The axiom in recent presidential elections is that the left and right stay put, while the middle shifts just enough to determine the winner. When the middle moved to the right we got Bush; when it slid left we got Obama.
What makes the 2012 campaign so intriguing - and frightening - is that it may be determined by two other elements: the far right and the far left.
The role of extremists - arch conservatives and progressives - is nothing new. They've always sought to move the needle in their direction and then, when push came to voting, rallied around the candidate of their party. If they didn't it was ruinous, as in 2000 when Ralph Nader mounted a third-party challenge from the left, causing the defeat of Democrat Al Gore.
So in 2012, which extreme group will rally and which will revolt?
The conservative right, increasingly bound to absolute positions and refusal to compromise, may be gaining enough strength to derail the Republican Party's chances in '12. Two of its front-runners, Gov. Rick Perry and Rep. Michele Bachmann, are pitching a brand of extremism that works in primaries but has far less chance of success in a general election.
The Wall Street Journal editorial board worries that Bachmann seems "less principled than opportunistic" and Perry has too much "muscular religiosity" among other negatives. It dismisses Mitt Romney as simply "weak," and wishes that "someone still off the field will step in and run." That someone would presumably be less beholden to the extreme right, perhaps New Jersey Gov. Chris Christie, who is said to be reconsidering entering the race.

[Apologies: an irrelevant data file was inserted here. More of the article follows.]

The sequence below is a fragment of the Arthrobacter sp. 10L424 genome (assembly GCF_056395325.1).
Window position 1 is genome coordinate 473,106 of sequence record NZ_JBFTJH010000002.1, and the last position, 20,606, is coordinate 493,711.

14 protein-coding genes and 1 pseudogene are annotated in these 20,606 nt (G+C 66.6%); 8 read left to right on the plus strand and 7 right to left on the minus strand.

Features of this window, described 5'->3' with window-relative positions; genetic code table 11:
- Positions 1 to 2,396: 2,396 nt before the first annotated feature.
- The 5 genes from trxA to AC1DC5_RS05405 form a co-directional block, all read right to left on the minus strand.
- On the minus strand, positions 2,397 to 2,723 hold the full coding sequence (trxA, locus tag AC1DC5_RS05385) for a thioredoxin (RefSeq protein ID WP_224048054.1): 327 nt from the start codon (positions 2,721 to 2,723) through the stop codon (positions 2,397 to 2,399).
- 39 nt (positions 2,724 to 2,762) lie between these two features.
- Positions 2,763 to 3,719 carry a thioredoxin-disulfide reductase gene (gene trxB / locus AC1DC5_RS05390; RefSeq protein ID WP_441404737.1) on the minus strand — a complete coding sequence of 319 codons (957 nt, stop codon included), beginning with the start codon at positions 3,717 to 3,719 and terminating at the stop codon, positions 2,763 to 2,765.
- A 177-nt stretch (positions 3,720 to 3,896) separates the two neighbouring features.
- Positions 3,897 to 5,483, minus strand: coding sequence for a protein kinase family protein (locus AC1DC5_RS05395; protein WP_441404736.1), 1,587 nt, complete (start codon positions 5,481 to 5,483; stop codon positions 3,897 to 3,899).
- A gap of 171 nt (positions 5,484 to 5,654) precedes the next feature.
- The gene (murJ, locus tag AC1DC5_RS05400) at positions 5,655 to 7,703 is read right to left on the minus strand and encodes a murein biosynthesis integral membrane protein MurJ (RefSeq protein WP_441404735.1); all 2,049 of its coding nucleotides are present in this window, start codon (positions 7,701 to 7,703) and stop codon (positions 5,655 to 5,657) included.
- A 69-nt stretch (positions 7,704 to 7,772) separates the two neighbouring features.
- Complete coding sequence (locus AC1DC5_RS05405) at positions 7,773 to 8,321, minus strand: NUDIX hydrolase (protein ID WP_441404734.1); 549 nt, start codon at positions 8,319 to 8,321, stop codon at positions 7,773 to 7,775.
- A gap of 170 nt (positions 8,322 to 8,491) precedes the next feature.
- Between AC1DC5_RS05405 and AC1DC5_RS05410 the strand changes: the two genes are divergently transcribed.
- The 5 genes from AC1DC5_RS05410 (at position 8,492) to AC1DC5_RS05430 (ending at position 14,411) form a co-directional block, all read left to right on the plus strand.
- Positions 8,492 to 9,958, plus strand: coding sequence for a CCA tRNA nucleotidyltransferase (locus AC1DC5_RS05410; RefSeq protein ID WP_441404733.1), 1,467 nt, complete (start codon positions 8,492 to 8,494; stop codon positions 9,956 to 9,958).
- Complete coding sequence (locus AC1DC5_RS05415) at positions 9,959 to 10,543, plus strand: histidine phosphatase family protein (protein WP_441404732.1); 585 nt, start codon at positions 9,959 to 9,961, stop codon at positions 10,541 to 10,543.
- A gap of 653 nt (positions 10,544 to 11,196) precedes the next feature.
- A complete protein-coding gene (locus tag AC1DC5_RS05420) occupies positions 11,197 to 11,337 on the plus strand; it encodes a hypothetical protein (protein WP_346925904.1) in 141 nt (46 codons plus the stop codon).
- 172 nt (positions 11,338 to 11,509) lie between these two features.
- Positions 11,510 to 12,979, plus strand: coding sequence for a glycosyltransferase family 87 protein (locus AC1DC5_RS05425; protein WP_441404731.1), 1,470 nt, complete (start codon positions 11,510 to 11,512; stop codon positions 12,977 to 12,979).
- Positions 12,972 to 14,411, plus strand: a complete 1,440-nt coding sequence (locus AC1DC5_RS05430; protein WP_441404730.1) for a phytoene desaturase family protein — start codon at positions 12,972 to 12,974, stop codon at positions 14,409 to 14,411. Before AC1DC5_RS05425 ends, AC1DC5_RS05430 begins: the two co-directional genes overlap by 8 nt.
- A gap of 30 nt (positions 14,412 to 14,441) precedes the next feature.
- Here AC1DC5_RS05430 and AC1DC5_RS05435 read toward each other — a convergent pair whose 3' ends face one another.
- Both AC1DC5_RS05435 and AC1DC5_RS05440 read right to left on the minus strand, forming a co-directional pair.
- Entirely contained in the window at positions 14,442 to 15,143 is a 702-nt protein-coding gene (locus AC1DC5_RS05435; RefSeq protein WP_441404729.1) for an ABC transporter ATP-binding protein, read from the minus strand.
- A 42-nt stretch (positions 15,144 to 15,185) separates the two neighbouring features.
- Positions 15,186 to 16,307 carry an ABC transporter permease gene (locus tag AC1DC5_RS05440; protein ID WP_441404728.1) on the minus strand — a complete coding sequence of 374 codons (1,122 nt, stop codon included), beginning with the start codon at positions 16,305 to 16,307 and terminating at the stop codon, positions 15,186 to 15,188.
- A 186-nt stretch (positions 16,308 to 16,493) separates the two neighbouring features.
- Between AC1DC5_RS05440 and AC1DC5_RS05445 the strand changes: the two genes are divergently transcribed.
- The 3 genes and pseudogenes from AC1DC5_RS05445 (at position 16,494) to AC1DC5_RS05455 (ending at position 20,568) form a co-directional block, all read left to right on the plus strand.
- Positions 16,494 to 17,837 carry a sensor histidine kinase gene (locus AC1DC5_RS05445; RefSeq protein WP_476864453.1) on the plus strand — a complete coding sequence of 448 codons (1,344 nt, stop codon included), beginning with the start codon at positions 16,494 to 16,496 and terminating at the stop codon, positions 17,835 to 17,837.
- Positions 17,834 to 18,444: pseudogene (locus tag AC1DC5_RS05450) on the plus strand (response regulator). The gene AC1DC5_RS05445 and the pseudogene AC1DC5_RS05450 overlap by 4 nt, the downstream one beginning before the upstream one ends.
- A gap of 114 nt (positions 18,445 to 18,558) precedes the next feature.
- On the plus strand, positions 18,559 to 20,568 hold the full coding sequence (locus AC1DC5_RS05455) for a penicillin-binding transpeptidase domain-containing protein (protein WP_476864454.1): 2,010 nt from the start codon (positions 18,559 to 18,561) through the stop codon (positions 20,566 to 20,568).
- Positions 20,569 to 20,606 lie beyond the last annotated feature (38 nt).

Meanwhile, although President Obama has nothing to fear in the nominating process, he is being pecked by progressives. Vermont's Bernie Sanders, the Senate's most liberal member, said recently it would be a "good idea" if Obama faced primary challenges. Iowa Sen. Tom Harkin called upon progressives to be more outspoken in criticizing the president.
Some liberal talkshow hosts and opinion writers are even less restrained in showing anger, claiming that Obama hasn't done enough to retain the support of those who worked so diligently on his '08 campaign. Compared to the far right, however, which has virtually captured the policy-making wing of the Republican party, the far left is fragmented and has limited influence.
The true objective in presidential politics is to elect a party rather than a person. Idealists on both edges wish that were not the case. They hate giving ground to candidates and causes that don't fully measure up to their vision.
What should worry Republicans is that its extreme right has been emboldened by no-holds-barred, no-chance-of-compromise positions. Tim Pawlenty, once thought to be a serious GOP contender, said as he abruptly dropped out, "I brought a rational, established, credible strong record of results, but the audience was looking for something different."
Pawlenty is conveniently ignoring his underwhelming performances in two debates, but his assessment of those currently crafting the Republican message is spot on.
What should worry Democrats is that the far left has been discouraged, if not paralyzed, by Obama's failures - despite the fact that most were caused by Republican obstructionism. A half-hearted campaign effort by disillusioned liberals could be enough to tip the election the wrong way.
Progressives wish for a president who would speak more forcefully on controversial issues without worrying so much about appeasing the other party. Conservatives wish for a president who could be unyielding on issues that have stirred so much anger within their ranks.
As 2012 draws near, both extreme factions should be careful what they wish for.
Peter Funt is a writer and speaker and can be reached at www.CandidCamera.com.